On Sunday, versus Green Bay, Vick returns to the site of his last playoff appearance, this time leading the home team at Philadelphia's Lincoln Financial Field. It has been seven eventful years since he last played the postseason. And that was a largely forgettable performance, the Atlanta Falcons losing in the 2003 NFC championship by 17 and their quarterback rendered practically invisible.
He enters this game with an injured leg, and his last start, a loss to Minnesota, was his least productive of the season.
But it's so much more than the numbers with Vick; it's how he amasses them. Dan Reeves, Vick's first coach in Atlanta and an unabashed supporter, is an old-school, understated football lifer. But on the subject of Vick, he raves:
"(Vick's) just exciting. I love what Peyton Manning and Drew Brees and Tom Brady do. But it's different. They are great at what they do; I love to watch them, but Mike takes your breath away.
"You watch him and you say, 'How did he get away from that guy; how did he make that deep throw; how did he throw across his body like that?' "
By all accounts, Vick has dedicated himself to the craft of his position as never before. In interviews now, he sounds markedly more clear-headed than during his Atlanta days. He has struck all the right notes thus far this season, including dedicating himself to regular appearances on behalf of the anti-dog fighting campaign of the Humane Society of the United States.
That cause has benefited even from those wishing Vick ill. A pair of Green Bay fans this season pledged $10 to the Humane Society for every time the quarterback was sacked. The total currently stands at $340.
NFL Commissioner Roger Goodell told the Philadelphia Inquirer, "This young man has turned his life around, and he's going to contribute."
While Vick never can outrun his past, there are signs that he has begun to at least give it a good race.
Nowhere has the Vick conversation been more divisive than in Atlanta, where he was the franchise's No. 1 overall draft pick in 2001. His rise lifted the Falcons profile nationally and titillated the fan base like no other player, including Deion Sanders. And his fall absolutely laid waste to the franchise for two seasons.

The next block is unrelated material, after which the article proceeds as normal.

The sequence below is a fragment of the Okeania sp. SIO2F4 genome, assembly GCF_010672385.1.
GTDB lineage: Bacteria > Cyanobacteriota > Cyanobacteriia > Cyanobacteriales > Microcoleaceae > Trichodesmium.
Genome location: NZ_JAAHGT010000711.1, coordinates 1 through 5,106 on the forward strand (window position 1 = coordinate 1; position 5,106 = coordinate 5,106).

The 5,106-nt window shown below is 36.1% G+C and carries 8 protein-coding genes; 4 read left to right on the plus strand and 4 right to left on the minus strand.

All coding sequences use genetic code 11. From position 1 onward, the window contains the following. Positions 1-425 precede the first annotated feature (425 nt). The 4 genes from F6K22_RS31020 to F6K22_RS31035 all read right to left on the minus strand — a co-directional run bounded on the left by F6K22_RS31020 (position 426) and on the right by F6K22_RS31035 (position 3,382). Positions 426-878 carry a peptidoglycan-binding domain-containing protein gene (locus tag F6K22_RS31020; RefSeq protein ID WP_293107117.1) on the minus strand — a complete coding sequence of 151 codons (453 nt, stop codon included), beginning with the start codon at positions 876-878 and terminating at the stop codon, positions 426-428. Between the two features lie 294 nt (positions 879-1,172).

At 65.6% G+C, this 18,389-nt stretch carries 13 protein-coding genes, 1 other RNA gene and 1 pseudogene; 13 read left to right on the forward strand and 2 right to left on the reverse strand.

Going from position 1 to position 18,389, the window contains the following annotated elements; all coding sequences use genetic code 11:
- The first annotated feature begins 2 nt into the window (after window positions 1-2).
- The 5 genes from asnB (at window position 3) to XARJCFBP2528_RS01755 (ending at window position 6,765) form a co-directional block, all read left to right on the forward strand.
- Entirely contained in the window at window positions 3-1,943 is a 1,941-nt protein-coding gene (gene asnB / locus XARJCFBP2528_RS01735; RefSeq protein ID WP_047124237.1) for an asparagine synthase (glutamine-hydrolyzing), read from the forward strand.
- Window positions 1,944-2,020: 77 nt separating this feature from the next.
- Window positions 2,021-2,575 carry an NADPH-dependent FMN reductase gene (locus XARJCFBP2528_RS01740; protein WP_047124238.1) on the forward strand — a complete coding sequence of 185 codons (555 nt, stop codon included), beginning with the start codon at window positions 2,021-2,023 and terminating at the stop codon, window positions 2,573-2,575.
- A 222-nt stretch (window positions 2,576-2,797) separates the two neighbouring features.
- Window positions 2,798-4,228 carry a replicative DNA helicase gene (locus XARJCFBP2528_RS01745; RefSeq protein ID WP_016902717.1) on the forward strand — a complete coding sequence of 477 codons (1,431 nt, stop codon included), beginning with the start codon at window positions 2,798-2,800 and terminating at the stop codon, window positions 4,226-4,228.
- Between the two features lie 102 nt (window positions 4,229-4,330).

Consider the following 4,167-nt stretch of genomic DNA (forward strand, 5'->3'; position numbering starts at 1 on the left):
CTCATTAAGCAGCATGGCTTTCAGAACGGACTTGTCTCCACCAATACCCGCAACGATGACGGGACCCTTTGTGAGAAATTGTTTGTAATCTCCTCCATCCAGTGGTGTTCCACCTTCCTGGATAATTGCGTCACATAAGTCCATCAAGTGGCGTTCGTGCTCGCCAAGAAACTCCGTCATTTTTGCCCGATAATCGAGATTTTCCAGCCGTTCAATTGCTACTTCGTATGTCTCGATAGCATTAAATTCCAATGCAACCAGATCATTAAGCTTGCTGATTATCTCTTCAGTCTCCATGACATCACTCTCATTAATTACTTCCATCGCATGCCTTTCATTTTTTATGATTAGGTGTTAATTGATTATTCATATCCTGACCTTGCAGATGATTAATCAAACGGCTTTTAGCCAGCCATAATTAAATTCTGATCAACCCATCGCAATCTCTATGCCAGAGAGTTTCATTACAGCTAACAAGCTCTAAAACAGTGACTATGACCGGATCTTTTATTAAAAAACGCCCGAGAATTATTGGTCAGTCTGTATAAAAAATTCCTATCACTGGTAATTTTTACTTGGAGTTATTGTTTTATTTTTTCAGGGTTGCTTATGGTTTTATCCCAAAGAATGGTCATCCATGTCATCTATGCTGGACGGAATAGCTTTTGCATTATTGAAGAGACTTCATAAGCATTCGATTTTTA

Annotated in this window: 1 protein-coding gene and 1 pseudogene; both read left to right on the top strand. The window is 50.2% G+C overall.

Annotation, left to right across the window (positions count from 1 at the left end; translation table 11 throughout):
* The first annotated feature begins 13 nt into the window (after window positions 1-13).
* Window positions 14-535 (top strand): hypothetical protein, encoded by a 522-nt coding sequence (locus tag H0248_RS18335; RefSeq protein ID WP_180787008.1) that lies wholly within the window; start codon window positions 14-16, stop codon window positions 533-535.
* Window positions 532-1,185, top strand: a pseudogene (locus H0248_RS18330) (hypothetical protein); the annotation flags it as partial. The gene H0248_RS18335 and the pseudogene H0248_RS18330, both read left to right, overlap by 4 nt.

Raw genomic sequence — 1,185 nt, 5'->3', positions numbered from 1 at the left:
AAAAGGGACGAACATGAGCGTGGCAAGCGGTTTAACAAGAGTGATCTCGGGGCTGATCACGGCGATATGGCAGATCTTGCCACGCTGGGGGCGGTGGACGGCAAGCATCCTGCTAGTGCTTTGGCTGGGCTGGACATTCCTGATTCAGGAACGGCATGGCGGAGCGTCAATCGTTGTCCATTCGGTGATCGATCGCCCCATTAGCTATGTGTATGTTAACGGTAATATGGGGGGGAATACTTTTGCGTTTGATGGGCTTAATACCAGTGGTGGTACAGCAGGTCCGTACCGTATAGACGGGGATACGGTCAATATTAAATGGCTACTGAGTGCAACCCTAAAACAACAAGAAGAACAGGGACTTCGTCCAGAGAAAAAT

Chris Dimino, co-host of morning sports talk on Atlanta's 790 The Fan, has found himself moderating the debate over Vick's standing among Falcons fans. It often swings between vitriol and blind adoration, seeming to break down frequently along racial lines.
"I never thought I'd see the light at the end of that tunnel. But I do sense that there is a turn (in the tone of the conversation)," Dimino said.
"Most people now are playing the good-for-him, give-him-a-second-chance card," he added. "He was stupidity personified. He paid the price; now let's move on. People like a redemption story.
"Of course, if the Falcons weren't 13-3 now, there might be a heck of a lot more venom than there is now."
Vick's past and present teams may be on a collision course for an NFC Championship game meeting in Atlanta, at which time the old scab will be ripped clean off.
Deciding on how to deal with Vick here at center stage would be so much easier if only there were a porthole to his soul, allowing a peek at what's really in there. How can any fan know?
Vick's road to fan acceptance is the same one that will take him to a new contract; his two-year deal (which with bonuses and incentives have earned him a reported $7 million) runs out this season. He seems to realize the practical truth that what he does is going to amount to much more than what he utters. He recently told Sports Illustrated, "I don't think me saying the right thing is going to get me a new deal. It's all about my play. It's all about how you conduct yourself as you play well. I don't have to put on a front around anybody."
The idea that people can change -- that's the notion Wayne Pacelle's life is built around. "If it was my belief that people were static, I don't think I could come to work every day," says the president and CEO of the Humane Society of the United States.
Vick is just one of a number of former dog fighters and animal abusers that Pacelle's group has enlisted as spokesmen against cruelty. Vick has made a dozen appearances in major cities in the East, attempting to reach youngsters who could be lured into the practice of pitting dogs against each other in back alleys and abandoned buildings, so-called "street fighting."
Pacelle said he has been asked a thousand times whether he believes Vick is sincere. Asked for the 1,001st time, he said, "I don't get into that."
All he knows for sure is that he has seen Vick speak to hundreds of youngsters who, because of the quarterback's status, "sit and listen in rapt attention."
Will the head of the Humane Society be rooting for the one-time dog fighter this weekend?
Pacelle is one of the very few who remain mute on that subject.